IBM Foodtrust, Coinbase’s USD $68 Billion Initial Public Offering on Nasdaq, Central Bank Digital Currencies, and TopShot and the non-fungible token (NFT) craze—what do they all have in common? Blockchain technology. Although it has seen fits and starts over the past decade, blockchain and the broader realm of distributed ledger technology, or DLT, are breathing new life into the financial sector, intellectual property, and sustainability. So, what does this have to do with the accountancy profession?
What Is Blockchain?
Blockchain is a technology that effectively connects people or companies in a direct way or on a peer-to-peer basis. For the past 20 years people have shared information through the internet. They have sent emails, posted to social media, and shared documents. Blockchain as a technology, takes the connectivity of the internet one step further. Blockchain offers users the internet of value.
As opposed to exchanging only information, participants can now also exchange value on a peer-to-peer basis. Although most commonly associated with Bitcoin and other cryptoassets, blockchain technology supports both applications (such as decentralized apps or dAPPs) and complex programming (such as smart contracts). It is through these smart contracts that blockchain offers the potential to easily and efficiently undertake a wide range of transactions and transference of rights and property.
Smart contracts can easily and cost effectively transfer ownership of a car or transfer corporate shares without needing a third party, such as a bank or a stockbroker, and with immediate settlement. It is this removal of “middlemen” by enabling trusted peer-to-peer exchange that is driving what some have come to refer to as “Web 3.0”, and the creation of $2 trillion of wealth in the last ten years.
Key Blockchain Features: Immutable and Decentralized
The key feature in blockchain is that anything that is stored on the blockchain is there forever, the information is immutable and cannot be erased. The information that is stored on the blockchain offers us a level of transparency that has not previously been seen. It means that if Person A owns something and transfers the ownership or value of it to Person B there will always be a record in the blockchain that Person A owned it. It also guarantees that the record cannot be manipulated—no one can change the record. This level of immutability is why blockchain technology is commonly referred to as a “trust machine”.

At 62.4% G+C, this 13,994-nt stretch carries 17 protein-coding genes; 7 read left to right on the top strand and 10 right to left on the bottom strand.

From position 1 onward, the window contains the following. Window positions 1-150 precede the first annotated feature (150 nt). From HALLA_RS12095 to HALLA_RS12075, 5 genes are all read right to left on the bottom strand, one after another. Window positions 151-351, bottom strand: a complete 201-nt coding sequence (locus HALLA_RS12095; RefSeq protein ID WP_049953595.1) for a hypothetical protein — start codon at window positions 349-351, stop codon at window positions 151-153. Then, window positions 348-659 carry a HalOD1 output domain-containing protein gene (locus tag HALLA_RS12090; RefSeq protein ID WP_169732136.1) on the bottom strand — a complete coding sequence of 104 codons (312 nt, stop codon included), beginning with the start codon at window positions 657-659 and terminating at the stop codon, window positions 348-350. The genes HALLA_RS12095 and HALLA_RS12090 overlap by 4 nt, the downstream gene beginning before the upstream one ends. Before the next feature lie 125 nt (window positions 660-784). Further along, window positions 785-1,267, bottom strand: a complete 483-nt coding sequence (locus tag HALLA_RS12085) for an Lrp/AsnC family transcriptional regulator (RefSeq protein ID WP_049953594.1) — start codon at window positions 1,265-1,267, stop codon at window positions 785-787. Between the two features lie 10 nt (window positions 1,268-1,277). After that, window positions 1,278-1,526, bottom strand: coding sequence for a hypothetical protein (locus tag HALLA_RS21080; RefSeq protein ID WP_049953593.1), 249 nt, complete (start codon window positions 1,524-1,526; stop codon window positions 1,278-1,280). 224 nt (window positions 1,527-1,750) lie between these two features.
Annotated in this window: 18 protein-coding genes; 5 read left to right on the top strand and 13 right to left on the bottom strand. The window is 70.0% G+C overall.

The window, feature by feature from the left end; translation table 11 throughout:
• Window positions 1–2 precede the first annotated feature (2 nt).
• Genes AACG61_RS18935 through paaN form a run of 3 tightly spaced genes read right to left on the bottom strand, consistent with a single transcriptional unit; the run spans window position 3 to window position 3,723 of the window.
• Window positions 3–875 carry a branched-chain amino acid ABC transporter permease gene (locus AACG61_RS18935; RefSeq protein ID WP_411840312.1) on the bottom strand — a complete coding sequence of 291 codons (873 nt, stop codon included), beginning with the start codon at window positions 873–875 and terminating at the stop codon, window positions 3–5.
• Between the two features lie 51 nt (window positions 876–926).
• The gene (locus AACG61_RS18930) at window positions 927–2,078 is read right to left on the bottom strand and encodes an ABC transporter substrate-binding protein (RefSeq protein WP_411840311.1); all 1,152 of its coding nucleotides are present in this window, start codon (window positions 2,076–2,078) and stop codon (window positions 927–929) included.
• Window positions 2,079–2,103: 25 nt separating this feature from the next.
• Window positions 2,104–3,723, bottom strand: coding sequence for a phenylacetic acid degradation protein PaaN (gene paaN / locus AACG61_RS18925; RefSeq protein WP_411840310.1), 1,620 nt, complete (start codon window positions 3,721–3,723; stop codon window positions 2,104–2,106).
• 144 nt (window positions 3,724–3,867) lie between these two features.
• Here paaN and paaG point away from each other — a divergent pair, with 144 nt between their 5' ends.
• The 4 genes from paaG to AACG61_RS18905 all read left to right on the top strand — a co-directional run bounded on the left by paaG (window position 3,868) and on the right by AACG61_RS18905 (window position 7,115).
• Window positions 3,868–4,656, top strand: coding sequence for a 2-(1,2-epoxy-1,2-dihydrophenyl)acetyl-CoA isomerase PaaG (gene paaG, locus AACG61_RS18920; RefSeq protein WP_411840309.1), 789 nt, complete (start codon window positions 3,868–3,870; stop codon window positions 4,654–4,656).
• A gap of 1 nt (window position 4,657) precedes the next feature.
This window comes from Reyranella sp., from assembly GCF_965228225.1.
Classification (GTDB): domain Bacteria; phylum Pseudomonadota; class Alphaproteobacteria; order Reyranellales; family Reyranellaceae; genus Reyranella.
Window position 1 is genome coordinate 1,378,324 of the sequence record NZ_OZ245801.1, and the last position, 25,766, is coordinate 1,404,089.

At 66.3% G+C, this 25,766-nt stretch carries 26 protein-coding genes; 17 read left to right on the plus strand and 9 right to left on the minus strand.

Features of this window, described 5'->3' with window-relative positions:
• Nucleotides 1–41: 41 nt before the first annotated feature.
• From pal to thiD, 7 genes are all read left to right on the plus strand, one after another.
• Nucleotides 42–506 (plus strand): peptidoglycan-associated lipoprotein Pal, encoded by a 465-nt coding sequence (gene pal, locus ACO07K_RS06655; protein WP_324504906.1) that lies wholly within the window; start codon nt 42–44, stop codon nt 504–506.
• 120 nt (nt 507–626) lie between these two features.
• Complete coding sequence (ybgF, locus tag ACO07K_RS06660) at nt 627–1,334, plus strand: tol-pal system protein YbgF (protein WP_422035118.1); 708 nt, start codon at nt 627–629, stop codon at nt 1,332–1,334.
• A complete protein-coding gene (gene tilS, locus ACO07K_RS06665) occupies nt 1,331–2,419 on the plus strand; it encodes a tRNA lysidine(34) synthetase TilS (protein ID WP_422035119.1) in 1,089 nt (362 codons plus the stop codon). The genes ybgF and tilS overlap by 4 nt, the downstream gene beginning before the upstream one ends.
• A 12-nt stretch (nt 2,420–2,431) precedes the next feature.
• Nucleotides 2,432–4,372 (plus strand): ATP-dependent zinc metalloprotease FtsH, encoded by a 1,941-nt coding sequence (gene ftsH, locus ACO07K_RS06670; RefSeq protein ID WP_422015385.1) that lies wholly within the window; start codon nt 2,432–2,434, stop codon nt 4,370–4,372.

Another key feature of the technology is its decentralized nature. No one person, entity, or government owns or controls the information. This effectively means that Person A has a copy of all of their information as does Person B, and as does the next person. In a decentralized environment, all participants have access to the same information and users can then choose to share it or not. Information will no longer need to be aggregated and stored in central databases as it will be stored everywhere at once and, if desired, under direct user control rather than the company offering the service.
Through this transformation toward decentralization, the incidence of abuse of information as well as cyber attacks and hacking may be reduced if not entirely eliminated.
What Does This Have To Do With the Accountancy Profession?
Auditing requires the confirmation of transactions and balances on firms’ accounting ledgers at the end of the reporting period due to time-lags, reconciliations, and accounting entries. Each side of the transaction keeps its own records.